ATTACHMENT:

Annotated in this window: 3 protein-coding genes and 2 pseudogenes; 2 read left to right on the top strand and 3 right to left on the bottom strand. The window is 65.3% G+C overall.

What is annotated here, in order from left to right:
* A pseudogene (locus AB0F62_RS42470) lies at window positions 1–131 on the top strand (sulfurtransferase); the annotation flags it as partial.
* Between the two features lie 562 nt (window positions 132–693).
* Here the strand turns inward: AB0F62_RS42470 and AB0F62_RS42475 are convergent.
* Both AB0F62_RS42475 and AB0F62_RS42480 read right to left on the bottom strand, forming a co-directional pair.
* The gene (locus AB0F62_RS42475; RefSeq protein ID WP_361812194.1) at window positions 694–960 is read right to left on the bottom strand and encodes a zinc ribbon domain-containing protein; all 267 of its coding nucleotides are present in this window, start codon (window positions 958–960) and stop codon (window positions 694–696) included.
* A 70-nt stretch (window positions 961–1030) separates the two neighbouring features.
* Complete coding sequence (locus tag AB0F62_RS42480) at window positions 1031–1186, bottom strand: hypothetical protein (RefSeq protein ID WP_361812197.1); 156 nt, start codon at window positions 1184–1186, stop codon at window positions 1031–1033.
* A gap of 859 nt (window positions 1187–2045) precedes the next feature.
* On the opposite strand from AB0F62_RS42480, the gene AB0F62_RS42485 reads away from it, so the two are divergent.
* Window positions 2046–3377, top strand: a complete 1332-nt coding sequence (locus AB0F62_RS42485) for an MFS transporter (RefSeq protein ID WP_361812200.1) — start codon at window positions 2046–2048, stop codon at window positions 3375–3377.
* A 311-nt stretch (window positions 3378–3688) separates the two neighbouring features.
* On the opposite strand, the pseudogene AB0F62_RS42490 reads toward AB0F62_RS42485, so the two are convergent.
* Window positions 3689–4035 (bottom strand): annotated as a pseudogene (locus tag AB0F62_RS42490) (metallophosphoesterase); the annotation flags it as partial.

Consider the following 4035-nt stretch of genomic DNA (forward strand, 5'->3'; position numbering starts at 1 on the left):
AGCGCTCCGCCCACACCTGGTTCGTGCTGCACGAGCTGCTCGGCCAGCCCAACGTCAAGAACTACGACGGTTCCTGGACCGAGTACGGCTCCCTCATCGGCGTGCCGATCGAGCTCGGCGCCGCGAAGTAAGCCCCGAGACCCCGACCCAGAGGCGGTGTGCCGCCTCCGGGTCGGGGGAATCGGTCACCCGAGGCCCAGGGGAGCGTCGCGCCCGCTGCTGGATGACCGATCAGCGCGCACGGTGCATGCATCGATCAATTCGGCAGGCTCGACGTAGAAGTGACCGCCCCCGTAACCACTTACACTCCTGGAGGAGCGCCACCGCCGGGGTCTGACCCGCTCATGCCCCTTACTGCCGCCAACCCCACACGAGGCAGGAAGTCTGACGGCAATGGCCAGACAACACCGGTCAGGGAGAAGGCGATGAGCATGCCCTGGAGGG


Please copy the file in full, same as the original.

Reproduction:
Annotated in this window: 3 protein-coding genes and 2 pseudogenes; 2 read left to right on the top strand and 3 right to left on the bottom strand. The window is 65.3% G+C overall.

What is annotated here, in order from left to right:
* A pseudogene (locus AB0F62_RS42470) lies at window positions 1–131 on the top strand (sulfurtransferase); the annotation flags it as partial.
* Between the two features lie 562 nt (window positions 132–693).
* Here the strand turns inward: AB0F62_RS42470 and AB0F62_RS42475 are convergent.
* Both AB0F62_RS42475 and AB0F62_RS42480 read right to left on the bottom strand, forming a co-directional pair.
* The gene (locus AB0F62_RS42475; RefSeq protein ID WP_361812194.1) at window positions 694–960 is read right to left on the bottom strand and encodes a zinc ribbon domain-containing protein; all 267 of its coding nucleotides are present in this window, start codon (window positions 958–960) and stop codon (window positions 694–696) included.
* A 70-nt stretch (window positions 961–1030) separates the two neighbouring features.
* Complete coding sequence (locus tag AB0F62_RS42480) at window positions 1031–1186, bottom strand: hypothetical protein (RefSeq protein ID WP_361812197.1); 156 nt, start codon at window positions 1184–1186, stop codon at window positions 1031–1033.
* A gap of 859 nt (window positions 1187–2045) precedes the next feature.
* On the opposite strand from AB0F62_RS42480, the gene AB0F62_RS42485 reads away from it, so the two are divergent.
* Window positions 2046–3377, top strand: a complete 1332-nt coding sequence (locus AB0F62_RS42485) for an MFS transporter (RefSeq protein ID WP_361812200.1) — start codon at window positions 2046–2048, stop codon at window positions 3375–3377.
* A 311-nt stretch (window positions 3378–3688) separates the two neighbouring features.
* On the opposite strand, the pseudogene AB0F62_RS42490 reads toward AB0F62_RS42485, so the two are convergent.
* Window positions 3689–4035 (bottom strand): annotated as a pseudogene (locus tag AB0F62_RS42490) (metallophosphoesterase); the annotation flags it as partial.

Consider the following 4035-nt stretch of genomic DNA (forward strand, 5'->3'; position numbering starts at 1 on the left):
AGCGCTCCGCCCACACCTGGTTCGTGCTGCACGAGCTGCTCGGCCAGCCCAACGTCAAGAACTACGACGGTTCCTGGACCGAGTACGGCTCCCTCATCGGCGTGCCGATCGAGCTCGGCGCCGCGAAGTAAGCCCCGAGACCCCGACCCAGAGGCGGTGTGCCGCCTCCGGGTCGGGGGAATCGGTCACCCGAGGCCCAGGGGAGCGTCGCGCCCGCTGCTGGATGACCGATCAGCGCGCACGGTGCATGCATCGATCAATTCGGCAGGCTCGACGTAGAAGTGACCGCCCCCGTAACCACTTACACTCCTGGAGGAGCGCCACCGCCGGGGTCTGACCCGCTCATGCCCCTTACTGCCGCCAACCCCACACGAGGCAGGAAGTCTGACGGCAATGGCCAGACAACACCGGTCAGGGAGAAGGCGATGAGCATGCCCTGGAGGG